FIRE believes that for academic freedom to thrive, institutions should avoid taking official institutional positions on controversial issues unrelated to the functioning of the institution, but we also recognize that there are many controversial issues that do directly impact the functioning of institutions, such as levels of funding, affirmative action policies, and, of course, concerns about free speech.
The key difference between the “neutrality” provision in the Campus Free Speech Act and the equivalent provision in the Vukmir bill is that the former urged institutions to strive for neutrality, while the latter requires it. The breadth and mandatory nature of the Vukmir provision literally prevents institutions from taking positions on controversial matters directly affecting them, like budget disputes in the legislature. The sponsors of both bills would be wise to amend their provisions to merely prevent institutions from taking action, as an institution, on controversial issues in a manner that requires students or faculty to publicly express a given view of social policy. As I explained with respect to the Campus Free Speech Act, that approach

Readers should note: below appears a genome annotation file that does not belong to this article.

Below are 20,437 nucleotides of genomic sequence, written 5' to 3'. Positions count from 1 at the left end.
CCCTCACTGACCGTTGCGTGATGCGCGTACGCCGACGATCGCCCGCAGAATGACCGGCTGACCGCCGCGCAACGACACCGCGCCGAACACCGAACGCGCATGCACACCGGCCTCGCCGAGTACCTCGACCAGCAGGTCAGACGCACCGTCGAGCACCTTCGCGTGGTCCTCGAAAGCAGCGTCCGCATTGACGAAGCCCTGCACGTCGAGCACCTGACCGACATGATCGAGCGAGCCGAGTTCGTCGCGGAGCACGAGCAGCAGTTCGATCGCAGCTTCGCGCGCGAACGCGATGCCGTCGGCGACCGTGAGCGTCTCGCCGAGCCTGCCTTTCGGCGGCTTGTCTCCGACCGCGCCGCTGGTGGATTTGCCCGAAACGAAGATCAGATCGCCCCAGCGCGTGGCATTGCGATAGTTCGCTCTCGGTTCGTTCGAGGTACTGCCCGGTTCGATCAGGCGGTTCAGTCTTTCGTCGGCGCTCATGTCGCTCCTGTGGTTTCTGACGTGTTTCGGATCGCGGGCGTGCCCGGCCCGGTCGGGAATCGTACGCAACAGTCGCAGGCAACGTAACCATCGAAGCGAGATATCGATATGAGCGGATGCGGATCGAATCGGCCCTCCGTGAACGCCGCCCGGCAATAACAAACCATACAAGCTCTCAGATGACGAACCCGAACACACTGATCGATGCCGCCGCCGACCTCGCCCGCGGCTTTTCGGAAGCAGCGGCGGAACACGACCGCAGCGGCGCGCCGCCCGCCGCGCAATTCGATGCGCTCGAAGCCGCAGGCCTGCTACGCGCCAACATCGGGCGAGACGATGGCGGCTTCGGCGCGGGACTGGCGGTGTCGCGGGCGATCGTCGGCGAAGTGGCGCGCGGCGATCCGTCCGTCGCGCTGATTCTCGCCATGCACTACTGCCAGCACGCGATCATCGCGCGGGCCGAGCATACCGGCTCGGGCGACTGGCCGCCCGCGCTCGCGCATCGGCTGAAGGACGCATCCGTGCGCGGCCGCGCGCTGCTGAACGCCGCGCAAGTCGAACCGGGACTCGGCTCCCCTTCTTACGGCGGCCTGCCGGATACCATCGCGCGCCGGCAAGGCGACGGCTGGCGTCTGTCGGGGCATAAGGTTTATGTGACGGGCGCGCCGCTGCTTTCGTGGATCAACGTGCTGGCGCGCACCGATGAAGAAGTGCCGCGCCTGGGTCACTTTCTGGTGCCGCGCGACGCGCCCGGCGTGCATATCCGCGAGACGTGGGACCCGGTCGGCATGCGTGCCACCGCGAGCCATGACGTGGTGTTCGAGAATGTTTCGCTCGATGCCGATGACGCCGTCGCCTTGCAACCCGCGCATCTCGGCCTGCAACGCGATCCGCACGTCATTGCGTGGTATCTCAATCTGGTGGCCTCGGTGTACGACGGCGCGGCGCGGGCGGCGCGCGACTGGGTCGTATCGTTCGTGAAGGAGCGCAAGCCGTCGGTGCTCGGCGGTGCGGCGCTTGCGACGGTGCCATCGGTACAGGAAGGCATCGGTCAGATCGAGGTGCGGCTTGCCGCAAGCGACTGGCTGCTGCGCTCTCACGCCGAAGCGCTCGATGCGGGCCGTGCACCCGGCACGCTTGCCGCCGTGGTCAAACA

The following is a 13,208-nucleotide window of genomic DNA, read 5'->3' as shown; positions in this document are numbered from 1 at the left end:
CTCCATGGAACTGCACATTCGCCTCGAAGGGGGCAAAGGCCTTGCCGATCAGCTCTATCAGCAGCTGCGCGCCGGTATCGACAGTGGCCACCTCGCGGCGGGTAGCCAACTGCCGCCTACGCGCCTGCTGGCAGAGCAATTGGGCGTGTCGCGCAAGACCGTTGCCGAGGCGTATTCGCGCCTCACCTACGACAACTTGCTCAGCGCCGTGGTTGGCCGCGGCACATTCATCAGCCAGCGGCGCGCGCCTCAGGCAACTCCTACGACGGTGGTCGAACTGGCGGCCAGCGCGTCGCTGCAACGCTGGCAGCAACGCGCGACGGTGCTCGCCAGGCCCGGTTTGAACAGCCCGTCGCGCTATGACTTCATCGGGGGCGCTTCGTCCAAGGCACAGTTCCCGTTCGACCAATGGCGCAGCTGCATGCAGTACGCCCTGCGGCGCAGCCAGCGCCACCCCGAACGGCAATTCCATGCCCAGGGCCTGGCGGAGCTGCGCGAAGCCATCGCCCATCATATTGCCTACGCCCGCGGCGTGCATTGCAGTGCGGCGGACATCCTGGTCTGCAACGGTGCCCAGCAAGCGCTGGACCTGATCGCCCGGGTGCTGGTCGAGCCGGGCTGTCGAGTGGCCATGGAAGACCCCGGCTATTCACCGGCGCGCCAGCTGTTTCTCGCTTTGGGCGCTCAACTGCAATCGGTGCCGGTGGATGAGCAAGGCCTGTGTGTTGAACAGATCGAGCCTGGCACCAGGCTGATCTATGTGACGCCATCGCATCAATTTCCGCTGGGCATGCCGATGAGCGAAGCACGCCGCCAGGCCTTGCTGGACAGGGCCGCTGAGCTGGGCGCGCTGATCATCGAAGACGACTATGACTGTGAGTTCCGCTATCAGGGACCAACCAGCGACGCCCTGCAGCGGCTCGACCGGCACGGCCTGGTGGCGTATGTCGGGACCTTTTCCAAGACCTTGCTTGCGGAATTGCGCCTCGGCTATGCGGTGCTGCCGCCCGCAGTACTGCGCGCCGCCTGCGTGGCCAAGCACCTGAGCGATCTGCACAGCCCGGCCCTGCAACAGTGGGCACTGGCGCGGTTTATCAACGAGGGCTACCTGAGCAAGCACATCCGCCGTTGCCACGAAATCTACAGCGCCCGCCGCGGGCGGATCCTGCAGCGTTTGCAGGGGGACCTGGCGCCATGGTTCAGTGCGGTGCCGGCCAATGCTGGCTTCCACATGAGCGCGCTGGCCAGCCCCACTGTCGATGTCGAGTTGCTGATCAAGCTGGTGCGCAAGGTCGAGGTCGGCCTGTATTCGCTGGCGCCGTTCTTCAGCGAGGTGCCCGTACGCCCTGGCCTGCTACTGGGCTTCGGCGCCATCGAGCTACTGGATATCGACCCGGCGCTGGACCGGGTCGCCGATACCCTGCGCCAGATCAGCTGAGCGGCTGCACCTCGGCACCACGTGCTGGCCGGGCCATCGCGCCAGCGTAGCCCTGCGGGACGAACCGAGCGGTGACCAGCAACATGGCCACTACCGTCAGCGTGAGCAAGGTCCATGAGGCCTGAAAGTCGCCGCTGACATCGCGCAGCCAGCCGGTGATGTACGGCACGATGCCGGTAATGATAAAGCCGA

would ensure that institutions may take positions, so long as they are not compelling others to agree. For example, under our proposed revision, an institution could take a position on marijuana legalization and could maintain a policy prohibiting its use on campus, but it could not prohibit students from publicly expressing their opinions that marijuana use should be legal. This would strike the appropriate balance that would help free speech flourish on Wisconsin’s campuses.
As always, FIRE is glad legislators are thinking about how they can help defend free speech on campus. The need for campus free speech legislation in Wisconsin is demonstrated by the fact that, of the seven public institutions rated by FIRE in our Spotlight database, all of them maintain at least one written policy that restricts protected speech. But as these two bills demonstrate, it is critically important that before any legislation on this issue reaches final form, it is carefully reviewed to ensure that it protects — rather than restricts — free speech for all. FIRE is ready to work with any legislators in Wisconsin to revise their bills to ensure that before the final vote, the legislation meets that critically important standard.